Back to Tan Son Nhut, in a Dream
Essays, Stories, Adventures, Dreams
Chronicles of a Footloose Forester
By Dick Pellek
Back to Tan Son Nhut, in a Dream
Another dream, another chronicle eeked out about those unforgettable years during the Viet Nam War. The ten days that Footloose Forester spent sleeping under his desk at Tan Son Nhut never did coalesce into a sensible account of the scenario, and the latest dream only contributed a few flashes of things heard and things seen. These few mental images kept popping up.
The sprawling Tan Son Nhut Airport was the chief airport in the country prior to the swelling of the war itself, and commercial flights were continued throughout the war years. Many American military personnel might not have realized that commercial air operations went on because the Americans, shall we say, commandeered large pieces of real estate to house jet fighter aircraft, civilian support staff offices, and most important—the headquarters of the Military Assistance Command, Viet Nam (MACV) of General Westmoreland.
Despite being surrounded by about 12,000 VC guerilla fighters during the Têt Offensive, according to one MP whose job it was to patrol and protect our Pacific Architects & Engineers office building, things inside and outside of the building itself were pretty quiet. That presumption held a false sense of security because from time to time a helicopter gunship would pass overhead with its pods loaded with rockets. On one or two occasions the Footloose Forester watched them from the upper story radio room that had windows looking out in three directions. Their targets were just outside of the rear gate. On another occasion, the Footloose Forester looked out of another upper story window to see another MP pull the pin on a grenade and drop it into a hole only a few feet from the building where he was spending his nights. The MP was alone, but when there was no aftermath, he moved on in search of any other holes that might be used to conceal an enemy soldier.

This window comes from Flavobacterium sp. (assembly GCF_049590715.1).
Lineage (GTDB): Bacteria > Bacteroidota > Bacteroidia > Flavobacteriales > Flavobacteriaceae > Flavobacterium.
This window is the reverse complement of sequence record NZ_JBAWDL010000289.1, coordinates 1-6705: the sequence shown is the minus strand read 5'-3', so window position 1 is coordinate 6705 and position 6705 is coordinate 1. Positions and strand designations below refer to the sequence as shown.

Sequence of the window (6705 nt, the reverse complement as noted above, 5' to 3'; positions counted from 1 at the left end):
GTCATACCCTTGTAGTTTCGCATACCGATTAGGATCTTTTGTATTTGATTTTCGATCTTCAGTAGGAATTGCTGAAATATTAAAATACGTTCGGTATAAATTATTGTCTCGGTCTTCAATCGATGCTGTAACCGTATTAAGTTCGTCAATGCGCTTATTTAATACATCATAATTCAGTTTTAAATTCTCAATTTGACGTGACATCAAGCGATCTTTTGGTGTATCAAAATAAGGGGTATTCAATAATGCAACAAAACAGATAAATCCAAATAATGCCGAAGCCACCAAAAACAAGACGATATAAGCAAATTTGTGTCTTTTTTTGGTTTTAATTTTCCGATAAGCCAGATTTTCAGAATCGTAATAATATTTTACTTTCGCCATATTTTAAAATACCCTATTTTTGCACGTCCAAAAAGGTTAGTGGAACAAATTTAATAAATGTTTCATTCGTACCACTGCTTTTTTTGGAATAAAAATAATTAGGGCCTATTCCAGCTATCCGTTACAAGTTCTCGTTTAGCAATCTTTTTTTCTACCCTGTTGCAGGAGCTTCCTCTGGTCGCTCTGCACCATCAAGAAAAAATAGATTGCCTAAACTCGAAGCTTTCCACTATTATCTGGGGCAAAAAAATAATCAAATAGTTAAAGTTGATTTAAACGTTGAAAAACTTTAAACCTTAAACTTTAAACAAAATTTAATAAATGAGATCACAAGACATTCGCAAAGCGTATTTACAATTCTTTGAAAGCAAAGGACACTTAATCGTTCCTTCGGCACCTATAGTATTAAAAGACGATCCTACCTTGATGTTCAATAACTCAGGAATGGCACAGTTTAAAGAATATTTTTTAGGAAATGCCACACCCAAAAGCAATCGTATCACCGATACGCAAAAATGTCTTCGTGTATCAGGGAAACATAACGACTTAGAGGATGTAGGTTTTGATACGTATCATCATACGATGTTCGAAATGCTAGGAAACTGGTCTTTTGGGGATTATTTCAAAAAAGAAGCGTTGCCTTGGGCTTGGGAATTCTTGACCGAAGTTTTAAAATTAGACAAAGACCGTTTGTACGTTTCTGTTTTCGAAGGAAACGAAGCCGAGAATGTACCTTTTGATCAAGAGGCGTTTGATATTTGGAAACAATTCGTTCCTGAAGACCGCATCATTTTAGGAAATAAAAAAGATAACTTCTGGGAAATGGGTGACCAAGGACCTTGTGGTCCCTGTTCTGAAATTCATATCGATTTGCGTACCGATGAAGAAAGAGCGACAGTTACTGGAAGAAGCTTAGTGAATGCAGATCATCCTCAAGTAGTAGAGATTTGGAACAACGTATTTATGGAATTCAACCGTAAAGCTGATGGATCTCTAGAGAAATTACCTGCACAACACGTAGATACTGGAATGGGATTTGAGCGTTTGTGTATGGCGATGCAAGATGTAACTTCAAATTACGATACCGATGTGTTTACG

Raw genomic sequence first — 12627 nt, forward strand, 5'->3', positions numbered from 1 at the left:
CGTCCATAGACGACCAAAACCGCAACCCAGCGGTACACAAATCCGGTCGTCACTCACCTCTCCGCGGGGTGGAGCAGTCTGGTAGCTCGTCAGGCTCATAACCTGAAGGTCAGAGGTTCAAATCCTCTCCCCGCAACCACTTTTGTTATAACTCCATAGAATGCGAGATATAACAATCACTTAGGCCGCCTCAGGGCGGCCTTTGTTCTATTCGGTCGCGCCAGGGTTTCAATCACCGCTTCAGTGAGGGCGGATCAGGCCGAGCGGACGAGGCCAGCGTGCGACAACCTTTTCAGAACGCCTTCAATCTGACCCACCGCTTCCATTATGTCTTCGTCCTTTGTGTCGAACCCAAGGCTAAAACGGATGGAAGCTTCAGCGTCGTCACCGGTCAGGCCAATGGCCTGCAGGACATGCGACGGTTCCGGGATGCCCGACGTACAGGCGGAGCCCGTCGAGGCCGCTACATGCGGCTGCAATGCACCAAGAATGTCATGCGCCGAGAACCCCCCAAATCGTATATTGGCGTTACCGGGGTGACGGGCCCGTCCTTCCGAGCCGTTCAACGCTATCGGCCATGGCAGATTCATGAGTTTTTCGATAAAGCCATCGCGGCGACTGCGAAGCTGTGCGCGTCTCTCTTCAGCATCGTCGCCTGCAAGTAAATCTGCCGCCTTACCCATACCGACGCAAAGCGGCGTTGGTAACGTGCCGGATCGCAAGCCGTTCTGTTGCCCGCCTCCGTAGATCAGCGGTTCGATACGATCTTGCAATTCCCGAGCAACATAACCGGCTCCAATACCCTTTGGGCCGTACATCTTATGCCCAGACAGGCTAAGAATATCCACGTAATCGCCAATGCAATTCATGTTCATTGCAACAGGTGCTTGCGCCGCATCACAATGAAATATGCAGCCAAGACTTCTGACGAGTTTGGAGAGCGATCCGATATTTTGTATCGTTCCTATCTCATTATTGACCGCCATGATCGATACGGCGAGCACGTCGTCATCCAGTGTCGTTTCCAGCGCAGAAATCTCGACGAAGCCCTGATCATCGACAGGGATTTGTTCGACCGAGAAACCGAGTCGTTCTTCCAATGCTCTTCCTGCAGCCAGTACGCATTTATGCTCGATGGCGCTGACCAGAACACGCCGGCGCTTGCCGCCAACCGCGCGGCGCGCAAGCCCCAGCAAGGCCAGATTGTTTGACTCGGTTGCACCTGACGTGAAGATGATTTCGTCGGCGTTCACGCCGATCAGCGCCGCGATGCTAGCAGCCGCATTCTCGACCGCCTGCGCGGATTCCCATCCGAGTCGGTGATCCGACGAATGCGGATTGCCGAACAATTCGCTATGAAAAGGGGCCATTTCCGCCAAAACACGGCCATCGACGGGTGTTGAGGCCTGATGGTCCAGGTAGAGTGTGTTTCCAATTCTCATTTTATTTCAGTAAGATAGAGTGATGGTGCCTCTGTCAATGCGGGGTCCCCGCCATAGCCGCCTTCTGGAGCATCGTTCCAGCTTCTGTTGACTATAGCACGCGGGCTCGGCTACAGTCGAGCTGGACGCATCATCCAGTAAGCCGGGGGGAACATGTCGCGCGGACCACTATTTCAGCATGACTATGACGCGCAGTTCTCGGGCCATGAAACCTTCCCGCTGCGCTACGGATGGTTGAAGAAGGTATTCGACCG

After several days of restlessness and hoping that the VC offensive was finally over, the Footloose Forester went outside to crank up his Honda 50cc motor scooter to go over to the MACV headquarters. He had left his Honda parked there before he flew upcountry the previous week or so, but knew it would be there when he returned. He now presumed that unofficial movement among civilians was no longer restricted, as it had been in the previous days. Besides, he had official duties that sometimes took him inside the MACV compound and he was wondering if now was an appropriate time to resume those duties.
There were more than a few bunkers in front of important buildings
It was quiet on the deserted streets of the military sector of Tan Son Nhut and nobody stopped him from approaching the outer gate to the MACV headquarters building. There was an MP or two on duty, to be sure, but our eye contact was enough to get a pass to enter. Inside the outer gate was a large paved courtyard where one or two more MPs were stationed behind sandbagged bunkers. As he pulled up to the last checkpoint and dismounted from his Honda near the MP, the Footloose Forester noticed a fresh, shallow crater just astride the bunker. He thought that it might be from a mortar shell. When he asked the MP when that happened, the replay was, “about 5 minutes ago.” Maybe the best approach was to always be cautious, but never dwell on the danger.